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Soxhlet extractors are often coupled to a specifically designed condenser with a very large lower joint.

Is this inherent to it's function as a condenser in the apparatus or only because the Soxhlet Extractor part underneath it needs a big upper joint to get stuff in and out? In other words, is there any drawback to using an adaptor and replacing the condenser by a longer (but thinner) graham condenser?

Preventing flooding might be another reason (for high boiling solvents mainly?).

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    $\begingroup$ The condensate needs to drop into the carboard vessel with whatever you try to extract from! Also, using a Graham condenser for refluxing is a gross piece of lab malpractice. Never use anything but a regular reflux condenser for refluxing! chemistry.stackexchange.com/questions/608/… $\endgroup$ – Karl Aug 4 '20 at 8:54
  • $\begingroup$ Hi Karl, thanks for answering! What about a graham atop a dimroth/allihn? My concern is, can I use a standard width condenser above it, or does it really need to be as large as the soxhlet part? Is there any big drawback to an adaptor? $\endgroup$ – Hans Aug 4 '20 at 8:57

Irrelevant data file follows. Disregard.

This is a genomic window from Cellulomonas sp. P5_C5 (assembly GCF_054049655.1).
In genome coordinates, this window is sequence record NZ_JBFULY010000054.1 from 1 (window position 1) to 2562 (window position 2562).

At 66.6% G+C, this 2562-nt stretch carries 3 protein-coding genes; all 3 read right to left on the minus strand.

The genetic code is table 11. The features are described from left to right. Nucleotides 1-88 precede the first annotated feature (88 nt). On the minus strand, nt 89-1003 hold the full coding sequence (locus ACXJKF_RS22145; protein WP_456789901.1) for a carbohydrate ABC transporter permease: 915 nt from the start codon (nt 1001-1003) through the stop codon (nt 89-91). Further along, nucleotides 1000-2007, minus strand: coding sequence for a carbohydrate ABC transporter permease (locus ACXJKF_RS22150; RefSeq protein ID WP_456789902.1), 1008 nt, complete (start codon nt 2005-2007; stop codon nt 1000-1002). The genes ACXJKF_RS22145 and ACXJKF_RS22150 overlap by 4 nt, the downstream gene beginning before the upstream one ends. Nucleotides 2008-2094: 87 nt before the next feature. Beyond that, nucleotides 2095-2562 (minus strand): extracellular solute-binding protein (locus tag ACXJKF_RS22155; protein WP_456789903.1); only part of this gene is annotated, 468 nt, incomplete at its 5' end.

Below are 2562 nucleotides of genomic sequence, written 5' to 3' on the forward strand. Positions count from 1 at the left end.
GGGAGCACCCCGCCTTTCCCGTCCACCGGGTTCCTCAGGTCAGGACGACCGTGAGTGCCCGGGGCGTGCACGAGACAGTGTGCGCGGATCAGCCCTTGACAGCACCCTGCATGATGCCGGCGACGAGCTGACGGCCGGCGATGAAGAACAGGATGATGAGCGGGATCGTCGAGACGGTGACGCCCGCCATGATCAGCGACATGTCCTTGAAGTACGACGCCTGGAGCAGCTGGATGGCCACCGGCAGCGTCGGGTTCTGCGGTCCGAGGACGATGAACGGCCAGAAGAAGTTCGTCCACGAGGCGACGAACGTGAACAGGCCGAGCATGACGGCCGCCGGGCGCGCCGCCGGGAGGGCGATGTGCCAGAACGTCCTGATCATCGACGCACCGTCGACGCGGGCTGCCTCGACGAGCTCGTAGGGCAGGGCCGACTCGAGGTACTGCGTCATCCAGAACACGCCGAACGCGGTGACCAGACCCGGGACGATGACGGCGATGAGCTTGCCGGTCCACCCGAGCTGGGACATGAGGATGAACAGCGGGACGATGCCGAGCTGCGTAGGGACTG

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    $\begingroup$ No! Put a Dimroth reflux condensor on top of your refluxing setup, and nothing else. If it is too small, use a bigger one. If you think you need to put another one on top as a safety measure, you have already strayed from the path of GLP, don´t do it! $\endgroup$ – Karl Aug 4 '20 at 9:02
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    $\begingroup$ Of course you can reduce the NS 45 or larger of the Soxleth down to NS 29 of a regular Dimroth. The joint of the soxleth just needs to be so oversized to get the cardboard tube with your material in. $\endgroup$ – Karl Aug 4 '20 at 9:28
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    $\begingroup$ Yes, excess weight, you need more clamps, which means danger of tension. And stacking condensors is useless. The first one must be able to do its job. If it floods, then you need one with bigger diameter, or cooler cooling water. $\endgroup$ – Karl Aug 4 '20 at 9:33

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